By David Ignatius, Washington Post
What does seem likely is that we are witnessing the first “netwar.” That phrase is drawn from a fascinating paper that was posted on the Internet last week by David Ronfeldt and John Arquilla of Rand. (It can be found at www.firstmonday.org.)
The authors coined the term back in 1993 to describe what they saw as the future of warfare. The West’s opponents wouldn’t be traditional armies or hierarchical political movements, or even organized guerrilla forces, but groups that operated like the discrete but interconnected nodes of an electronic network.
“These protagonists are likely to consist of dispersed organizations, small groups and individuals who communicate, coordinate and conduct their campaigns in an internetted manner, often without a central command,” write Ronfeldt and Arquilla in their new paper. Their cells would be everywhere and nowhere — like those of bin Laden’s al Qaeda network.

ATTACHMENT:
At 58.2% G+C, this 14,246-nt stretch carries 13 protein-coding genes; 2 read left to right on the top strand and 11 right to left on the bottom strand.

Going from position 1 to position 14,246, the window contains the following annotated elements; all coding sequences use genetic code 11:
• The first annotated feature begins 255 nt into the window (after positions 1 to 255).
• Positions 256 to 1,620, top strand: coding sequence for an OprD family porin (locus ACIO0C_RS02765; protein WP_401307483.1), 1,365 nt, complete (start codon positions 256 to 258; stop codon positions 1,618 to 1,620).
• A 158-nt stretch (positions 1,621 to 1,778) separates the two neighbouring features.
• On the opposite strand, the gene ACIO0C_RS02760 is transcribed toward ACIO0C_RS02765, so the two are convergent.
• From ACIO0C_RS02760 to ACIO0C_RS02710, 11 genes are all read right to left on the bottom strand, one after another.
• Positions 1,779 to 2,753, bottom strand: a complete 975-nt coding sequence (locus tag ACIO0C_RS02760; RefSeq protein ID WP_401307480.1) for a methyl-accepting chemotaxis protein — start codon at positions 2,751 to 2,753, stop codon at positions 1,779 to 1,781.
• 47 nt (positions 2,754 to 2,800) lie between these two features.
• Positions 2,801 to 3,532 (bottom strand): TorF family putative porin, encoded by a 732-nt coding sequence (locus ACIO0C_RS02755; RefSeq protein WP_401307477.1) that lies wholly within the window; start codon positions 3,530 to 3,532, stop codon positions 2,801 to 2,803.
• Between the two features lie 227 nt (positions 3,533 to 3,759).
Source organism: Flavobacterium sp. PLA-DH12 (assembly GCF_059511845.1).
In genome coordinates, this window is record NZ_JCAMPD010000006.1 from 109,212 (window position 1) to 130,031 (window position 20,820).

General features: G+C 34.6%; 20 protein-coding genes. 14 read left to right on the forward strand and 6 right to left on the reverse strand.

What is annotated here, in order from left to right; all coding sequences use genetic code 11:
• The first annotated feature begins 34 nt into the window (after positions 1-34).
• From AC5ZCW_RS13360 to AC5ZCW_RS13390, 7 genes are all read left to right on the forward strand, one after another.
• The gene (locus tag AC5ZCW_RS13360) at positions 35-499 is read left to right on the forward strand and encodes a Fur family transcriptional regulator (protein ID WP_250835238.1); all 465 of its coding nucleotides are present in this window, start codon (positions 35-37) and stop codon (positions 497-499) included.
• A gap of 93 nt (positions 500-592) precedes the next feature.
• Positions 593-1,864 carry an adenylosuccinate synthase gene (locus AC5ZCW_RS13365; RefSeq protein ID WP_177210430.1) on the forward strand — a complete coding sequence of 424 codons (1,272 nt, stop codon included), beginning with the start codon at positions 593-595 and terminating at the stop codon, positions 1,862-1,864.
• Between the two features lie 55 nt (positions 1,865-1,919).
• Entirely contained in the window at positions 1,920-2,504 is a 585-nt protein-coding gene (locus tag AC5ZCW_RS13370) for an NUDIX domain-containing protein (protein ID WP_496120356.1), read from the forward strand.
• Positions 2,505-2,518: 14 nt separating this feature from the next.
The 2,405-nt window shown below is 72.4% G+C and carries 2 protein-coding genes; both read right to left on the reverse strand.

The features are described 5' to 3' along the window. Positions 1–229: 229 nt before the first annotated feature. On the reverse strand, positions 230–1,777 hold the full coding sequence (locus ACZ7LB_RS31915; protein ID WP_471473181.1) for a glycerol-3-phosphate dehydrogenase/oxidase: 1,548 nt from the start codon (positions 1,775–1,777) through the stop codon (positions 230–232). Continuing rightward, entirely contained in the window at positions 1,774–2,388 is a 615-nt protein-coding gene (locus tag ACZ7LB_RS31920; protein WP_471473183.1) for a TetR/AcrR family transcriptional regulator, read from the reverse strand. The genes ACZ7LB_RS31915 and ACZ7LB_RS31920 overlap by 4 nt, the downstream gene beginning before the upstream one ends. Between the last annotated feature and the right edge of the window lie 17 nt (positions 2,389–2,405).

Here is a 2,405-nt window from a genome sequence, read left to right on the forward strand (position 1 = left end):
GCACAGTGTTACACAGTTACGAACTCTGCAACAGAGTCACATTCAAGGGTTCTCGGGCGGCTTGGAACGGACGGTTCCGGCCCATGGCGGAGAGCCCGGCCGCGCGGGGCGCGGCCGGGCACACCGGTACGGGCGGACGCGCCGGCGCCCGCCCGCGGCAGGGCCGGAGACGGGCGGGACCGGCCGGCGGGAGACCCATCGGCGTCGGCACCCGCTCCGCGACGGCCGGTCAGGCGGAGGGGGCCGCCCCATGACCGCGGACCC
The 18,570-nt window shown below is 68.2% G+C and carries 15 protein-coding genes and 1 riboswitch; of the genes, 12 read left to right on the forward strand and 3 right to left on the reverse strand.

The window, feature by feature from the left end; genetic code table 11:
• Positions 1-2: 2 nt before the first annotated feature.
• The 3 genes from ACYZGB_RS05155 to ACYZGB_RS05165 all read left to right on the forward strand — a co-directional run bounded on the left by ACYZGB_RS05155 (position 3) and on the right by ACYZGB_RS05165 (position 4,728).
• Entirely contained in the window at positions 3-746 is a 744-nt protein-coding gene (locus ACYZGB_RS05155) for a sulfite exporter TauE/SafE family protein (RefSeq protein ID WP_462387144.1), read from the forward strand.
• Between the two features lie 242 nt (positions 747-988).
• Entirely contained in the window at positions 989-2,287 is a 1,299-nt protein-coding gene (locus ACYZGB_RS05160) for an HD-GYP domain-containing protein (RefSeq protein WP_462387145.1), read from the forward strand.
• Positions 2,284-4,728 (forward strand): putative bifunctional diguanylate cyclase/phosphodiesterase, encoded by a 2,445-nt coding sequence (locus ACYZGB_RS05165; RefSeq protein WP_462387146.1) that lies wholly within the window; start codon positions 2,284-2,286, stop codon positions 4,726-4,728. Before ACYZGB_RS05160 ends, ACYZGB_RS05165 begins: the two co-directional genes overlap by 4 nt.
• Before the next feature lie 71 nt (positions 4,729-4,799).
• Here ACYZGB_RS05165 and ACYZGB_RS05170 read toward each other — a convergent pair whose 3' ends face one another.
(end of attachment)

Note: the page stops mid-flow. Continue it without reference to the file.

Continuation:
The netwar authors make several points that are highly relevant to the new war against terrorism. “Hierarchies have a difficult time fighting networks,” they note. That’s a telling point for war planners at the Pentagon — surely one of the most hierarchical organizations ever devised.
“A particular challenge for the cumbersome American bureaucracy will be to encourage deep, all-channel networking among the military, law enforcement and intelligence elements whose collaboration is essential for achieving success,” Ronfeldt and Arquilla warn.
“It takes networks to fight networks,” they insist. In other words, if the United States and its allies march off in formation into Afghanistan against a dispersed and devious enemy — one that will fly airplanes into buildings and spray biological weapons from crop-dusters — they will lose….